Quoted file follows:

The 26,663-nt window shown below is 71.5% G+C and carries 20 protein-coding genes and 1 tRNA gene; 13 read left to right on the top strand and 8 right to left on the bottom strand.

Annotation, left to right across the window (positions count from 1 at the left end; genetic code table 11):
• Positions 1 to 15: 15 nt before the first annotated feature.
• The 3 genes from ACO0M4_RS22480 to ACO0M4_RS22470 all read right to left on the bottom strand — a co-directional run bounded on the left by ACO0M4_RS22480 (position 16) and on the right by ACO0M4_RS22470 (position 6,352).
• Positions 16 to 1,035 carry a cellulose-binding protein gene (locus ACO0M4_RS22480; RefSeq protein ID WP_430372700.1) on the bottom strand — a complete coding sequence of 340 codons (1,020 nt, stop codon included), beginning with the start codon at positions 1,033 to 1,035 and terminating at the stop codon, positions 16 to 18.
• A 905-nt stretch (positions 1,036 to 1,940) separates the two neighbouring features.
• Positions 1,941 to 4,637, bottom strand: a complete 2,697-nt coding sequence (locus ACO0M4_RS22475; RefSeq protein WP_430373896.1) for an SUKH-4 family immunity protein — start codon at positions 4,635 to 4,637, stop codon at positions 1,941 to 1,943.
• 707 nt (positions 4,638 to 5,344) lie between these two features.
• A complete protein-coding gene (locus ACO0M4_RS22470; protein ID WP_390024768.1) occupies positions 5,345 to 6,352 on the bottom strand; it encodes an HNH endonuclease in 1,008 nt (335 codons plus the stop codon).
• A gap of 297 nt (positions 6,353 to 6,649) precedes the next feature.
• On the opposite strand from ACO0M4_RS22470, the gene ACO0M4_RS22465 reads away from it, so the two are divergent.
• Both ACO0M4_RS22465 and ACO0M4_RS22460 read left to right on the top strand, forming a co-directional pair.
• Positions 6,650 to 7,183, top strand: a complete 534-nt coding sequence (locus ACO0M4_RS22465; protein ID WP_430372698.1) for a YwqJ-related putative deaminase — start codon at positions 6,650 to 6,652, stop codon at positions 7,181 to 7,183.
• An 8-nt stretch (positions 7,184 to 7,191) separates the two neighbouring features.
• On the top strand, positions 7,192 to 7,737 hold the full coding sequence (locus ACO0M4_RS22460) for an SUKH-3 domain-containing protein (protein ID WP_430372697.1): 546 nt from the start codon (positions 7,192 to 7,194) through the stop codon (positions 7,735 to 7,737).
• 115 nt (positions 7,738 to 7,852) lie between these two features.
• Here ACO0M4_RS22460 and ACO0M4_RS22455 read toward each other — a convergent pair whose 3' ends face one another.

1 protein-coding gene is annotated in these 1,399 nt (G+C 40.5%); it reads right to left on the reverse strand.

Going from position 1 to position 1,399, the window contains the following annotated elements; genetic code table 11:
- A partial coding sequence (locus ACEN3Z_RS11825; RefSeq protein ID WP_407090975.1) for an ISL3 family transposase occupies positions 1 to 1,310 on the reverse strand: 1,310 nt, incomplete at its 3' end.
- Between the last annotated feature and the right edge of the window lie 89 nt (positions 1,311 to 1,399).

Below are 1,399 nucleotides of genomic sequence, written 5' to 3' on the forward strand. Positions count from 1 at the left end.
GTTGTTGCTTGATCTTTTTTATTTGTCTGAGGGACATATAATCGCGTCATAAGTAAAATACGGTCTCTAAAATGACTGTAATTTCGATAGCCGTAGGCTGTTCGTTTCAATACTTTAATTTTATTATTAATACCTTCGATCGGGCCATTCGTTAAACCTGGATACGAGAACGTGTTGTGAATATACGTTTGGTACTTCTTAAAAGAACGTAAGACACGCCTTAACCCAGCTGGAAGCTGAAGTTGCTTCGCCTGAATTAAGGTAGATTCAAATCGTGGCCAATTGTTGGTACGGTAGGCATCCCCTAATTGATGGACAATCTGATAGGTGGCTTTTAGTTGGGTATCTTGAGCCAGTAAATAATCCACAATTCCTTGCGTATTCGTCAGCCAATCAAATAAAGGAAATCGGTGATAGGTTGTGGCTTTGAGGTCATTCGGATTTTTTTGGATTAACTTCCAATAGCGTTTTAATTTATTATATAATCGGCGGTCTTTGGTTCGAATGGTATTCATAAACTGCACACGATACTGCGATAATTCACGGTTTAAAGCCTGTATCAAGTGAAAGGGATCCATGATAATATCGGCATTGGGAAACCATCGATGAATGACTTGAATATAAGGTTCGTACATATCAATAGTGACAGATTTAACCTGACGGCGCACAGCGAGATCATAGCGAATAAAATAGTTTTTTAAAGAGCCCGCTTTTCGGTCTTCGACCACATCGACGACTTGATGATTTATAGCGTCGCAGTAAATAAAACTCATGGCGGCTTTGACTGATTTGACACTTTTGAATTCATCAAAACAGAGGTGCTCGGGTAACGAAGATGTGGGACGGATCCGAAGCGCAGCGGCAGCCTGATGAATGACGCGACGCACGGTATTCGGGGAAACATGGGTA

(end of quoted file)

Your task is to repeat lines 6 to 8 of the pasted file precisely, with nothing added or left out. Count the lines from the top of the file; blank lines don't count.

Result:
• A 905-nt stretch (positions 1,036 to 1,940) separates the two neighbouring features.
• Positions 1,941 to 4,637, bottom strand: a complete 2,697-nt coding sequence (locus ACO0M4_RS22475; RefSeq protein WP_430373896.1) for an SUKH-4 family immunity protein — start codon at positions 4,635 to 4,637, stop codon at positions 1,941 to 1,943.
• 707 nt (positions 4,638 to 5,344) lie between these two features.